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Manufacturing Scheduling for Energy Cost Reduction in a Smart Grid Scenario

[+] Author Affiliations
Hao Zhang, Fu Zhao, John W. Sutherland

Purdue University, West Lafayette, IN

Paper No. MSEC2014-3926, pp. V001T05A001; 10 pages
doi:10.1115/MSEC2014-3926
From:
  • ASME 2014 International Manufacturing Science and Engineering Conference collocated with the JSME 2014 International Conference on Materials and Processing and the 42nd North American Manufacturing Research Conference
  • Volume 1: Materials; Micro and Nano Technologies; Properties, Applications and Systems; Sustainable Manufacturing
  • Detroit, Michigan, USA, June 9–13, 2014
  • Conference Sponsors: Manufacturing Engineering Division
  • ISBN: 978-0-7918-4580-6
  • Copyright © 2014 by ASME

abstract

The purpose of this paper is to demonstrate the feasibility of reducing electricity cost for a manufacturing factory through scheduling in a smart grid scenario while maintaining production throughput. Different from traditional rate structure, electricity price of smart grid is time varying and dependent on the total demand. The most common strategy for a factory to reduce electricity cost is to shift electricity usage from on-peak hours to off-peak hours. However, changes in manufacturing schedules affect power demand and electricity price. Moreover, a manufacturing process cannot be interrupted after being started. This dynamic coupling brings additional challenges to scheduling problem that is already NP-hard. In this paper, a time-indexed integer programming scheme is developed and implemented in General Algebraic Modeling System to solve the scheduling problem. To demonstrate the approach, a hypothetical region including power distribution/transmission system, residential/commercial buildings and a flow shop operating 8/16 working hours/day is considered. The operation of residential/commercial buildings is subject to time-of-use tariff and described in GridLAB-D. Simulation results show that the factory electricity cost is reduced by 2%–4% without any production loss. The results also suggest that in addition to residential/commercial buildings, it is possible to involve manufacturing facilities in demand-side management.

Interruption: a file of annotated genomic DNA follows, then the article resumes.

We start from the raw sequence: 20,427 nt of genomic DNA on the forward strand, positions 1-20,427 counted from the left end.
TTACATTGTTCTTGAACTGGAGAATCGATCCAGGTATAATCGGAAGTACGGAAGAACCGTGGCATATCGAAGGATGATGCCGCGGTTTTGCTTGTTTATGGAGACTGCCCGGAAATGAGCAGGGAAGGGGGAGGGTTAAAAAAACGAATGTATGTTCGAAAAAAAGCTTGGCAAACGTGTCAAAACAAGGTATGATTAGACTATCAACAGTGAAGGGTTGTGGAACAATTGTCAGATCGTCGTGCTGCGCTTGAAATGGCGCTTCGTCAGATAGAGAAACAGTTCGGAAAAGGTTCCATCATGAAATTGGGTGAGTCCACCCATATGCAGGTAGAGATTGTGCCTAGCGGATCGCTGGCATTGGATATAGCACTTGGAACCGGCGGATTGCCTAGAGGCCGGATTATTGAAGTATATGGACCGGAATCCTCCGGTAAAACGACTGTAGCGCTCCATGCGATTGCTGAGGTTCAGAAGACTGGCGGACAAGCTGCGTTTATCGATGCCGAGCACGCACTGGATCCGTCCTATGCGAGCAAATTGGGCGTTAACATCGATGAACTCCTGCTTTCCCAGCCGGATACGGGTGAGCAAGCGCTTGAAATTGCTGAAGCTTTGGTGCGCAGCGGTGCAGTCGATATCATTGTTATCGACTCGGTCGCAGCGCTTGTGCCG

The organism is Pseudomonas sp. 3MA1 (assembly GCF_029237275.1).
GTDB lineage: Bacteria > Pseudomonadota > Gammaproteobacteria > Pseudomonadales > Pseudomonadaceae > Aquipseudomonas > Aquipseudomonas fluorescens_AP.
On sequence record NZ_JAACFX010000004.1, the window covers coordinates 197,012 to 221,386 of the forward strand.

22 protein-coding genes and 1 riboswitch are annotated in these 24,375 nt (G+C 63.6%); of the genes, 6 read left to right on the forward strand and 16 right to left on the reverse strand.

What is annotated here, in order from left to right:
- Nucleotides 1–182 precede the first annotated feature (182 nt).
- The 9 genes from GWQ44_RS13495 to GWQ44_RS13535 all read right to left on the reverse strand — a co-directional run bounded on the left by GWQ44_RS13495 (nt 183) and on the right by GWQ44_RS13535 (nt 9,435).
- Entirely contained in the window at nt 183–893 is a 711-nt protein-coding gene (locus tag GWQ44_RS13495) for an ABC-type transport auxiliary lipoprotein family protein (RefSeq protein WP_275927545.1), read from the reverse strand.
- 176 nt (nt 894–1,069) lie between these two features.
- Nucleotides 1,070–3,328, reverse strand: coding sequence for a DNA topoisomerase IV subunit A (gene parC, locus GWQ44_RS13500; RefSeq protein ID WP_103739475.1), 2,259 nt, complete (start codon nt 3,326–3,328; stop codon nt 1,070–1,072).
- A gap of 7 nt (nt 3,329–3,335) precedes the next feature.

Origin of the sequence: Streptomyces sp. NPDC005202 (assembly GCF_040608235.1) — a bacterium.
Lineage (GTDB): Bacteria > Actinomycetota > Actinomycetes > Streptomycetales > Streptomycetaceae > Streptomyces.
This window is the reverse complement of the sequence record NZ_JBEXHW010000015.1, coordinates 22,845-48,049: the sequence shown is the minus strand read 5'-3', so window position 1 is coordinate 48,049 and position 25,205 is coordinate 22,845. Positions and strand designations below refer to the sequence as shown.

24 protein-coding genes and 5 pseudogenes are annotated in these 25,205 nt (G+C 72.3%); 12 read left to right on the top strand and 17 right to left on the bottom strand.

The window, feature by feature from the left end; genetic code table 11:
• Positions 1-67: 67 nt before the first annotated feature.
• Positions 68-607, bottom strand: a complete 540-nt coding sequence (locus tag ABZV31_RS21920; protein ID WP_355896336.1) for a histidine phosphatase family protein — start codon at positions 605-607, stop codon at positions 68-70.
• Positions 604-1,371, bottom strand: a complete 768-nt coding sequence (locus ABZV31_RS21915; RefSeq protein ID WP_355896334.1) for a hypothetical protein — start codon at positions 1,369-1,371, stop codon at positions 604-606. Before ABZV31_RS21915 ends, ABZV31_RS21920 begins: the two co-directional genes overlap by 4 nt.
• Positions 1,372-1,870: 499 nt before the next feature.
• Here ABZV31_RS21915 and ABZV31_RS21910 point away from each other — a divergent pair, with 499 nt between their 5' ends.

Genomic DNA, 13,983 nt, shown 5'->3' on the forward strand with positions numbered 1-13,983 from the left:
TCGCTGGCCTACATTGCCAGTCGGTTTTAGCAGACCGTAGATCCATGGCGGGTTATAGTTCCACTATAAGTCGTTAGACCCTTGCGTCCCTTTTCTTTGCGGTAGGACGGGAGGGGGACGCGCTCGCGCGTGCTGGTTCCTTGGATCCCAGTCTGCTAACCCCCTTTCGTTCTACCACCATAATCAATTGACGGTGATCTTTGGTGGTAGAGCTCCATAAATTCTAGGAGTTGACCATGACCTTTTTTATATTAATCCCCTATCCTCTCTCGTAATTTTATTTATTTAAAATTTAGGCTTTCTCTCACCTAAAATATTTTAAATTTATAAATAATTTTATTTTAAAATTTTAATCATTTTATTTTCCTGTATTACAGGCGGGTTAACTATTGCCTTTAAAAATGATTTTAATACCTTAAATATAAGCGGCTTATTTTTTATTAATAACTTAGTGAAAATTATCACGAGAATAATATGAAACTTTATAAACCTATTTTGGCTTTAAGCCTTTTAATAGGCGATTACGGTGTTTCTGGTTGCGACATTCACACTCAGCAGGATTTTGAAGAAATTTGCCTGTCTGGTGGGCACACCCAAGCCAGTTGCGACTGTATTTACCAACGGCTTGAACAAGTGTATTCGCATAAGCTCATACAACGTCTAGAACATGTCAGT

Copyright © 2014 by ASME

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